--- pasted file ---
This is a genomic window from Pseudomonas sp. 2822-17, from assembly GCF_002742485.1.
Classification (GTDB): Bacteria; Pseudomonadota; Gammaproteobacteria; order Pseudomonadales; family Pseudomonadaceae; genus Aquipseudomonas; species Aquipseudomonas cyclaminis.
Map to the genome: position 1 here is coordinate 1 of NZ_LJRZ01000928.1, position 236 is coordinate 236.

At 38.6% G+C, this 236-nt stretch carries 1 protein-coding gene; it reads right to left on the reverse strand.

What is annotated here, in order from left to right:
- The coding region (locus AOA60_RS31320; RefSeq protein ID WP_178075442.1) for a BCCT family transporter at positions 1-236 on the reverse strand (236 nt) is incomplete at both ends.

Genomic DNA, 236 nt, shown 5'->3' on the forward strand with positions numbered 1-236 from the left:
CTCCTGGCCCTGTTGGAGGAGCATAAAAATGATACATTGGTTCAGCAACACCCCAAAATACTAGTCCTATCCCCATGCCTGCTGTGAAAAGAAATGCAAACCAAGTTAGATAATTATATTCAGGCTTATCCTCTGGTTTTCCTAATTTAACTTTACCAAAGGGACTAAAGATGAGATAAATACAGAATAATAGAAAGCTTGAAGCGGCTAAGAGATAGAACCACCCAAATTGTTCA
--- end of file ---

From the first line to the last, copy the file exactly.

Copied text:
This is a genomic window from Pseudomonas sp. 2822-17, from assembly GCF_002742485.1.
Classification (GTDB): Bacteria; Pseudomonadota; Gammaproteobacteria; order Pseudomonadales; family Pseudomonadaceae; genus Aquipseudomonas; species Aquipseudomonas cyclaminis.
Map to the genome: position 1 here is coordinate 1 of NZ_LJRZ01000928.1, position 236 is coordinate 236.

At 38.6% G+C, this 236-nt stretch carries 1 protein-coding gene; it reads right to left on the reverse strand.

What is annotated here, in order from left to right:
- The coding region (locus AOA60_RS31320; RefSeq protein ID WP_178075442.1) for a BCCT family transporter at positions 1-236 on the reverse strand (236 nt) is incomplete at both ends.

Genomic DNA, 236 nt, shown 5'->3' on the forward strand with positions numbered 1-236 from the left:
CTCCTGGCCCTGTTGGAGGAGCATAAAAATGATACATTGGTTCAGCAACACCCCAAAATACTAGTCCTATCCCCATGCCTGCTGTGAAAAGAAATGCAAACCAAGTTAGATAATTATATTCAGGCTTATCCTCTGGTTTTCCTAATTTAACTTTACCAAAGGGACTAAAGATGAGATAAATACAGAATAATAGAAAGCTTGAAGCGGCTAAGAGATAGAACCACCCAAATTGTTCA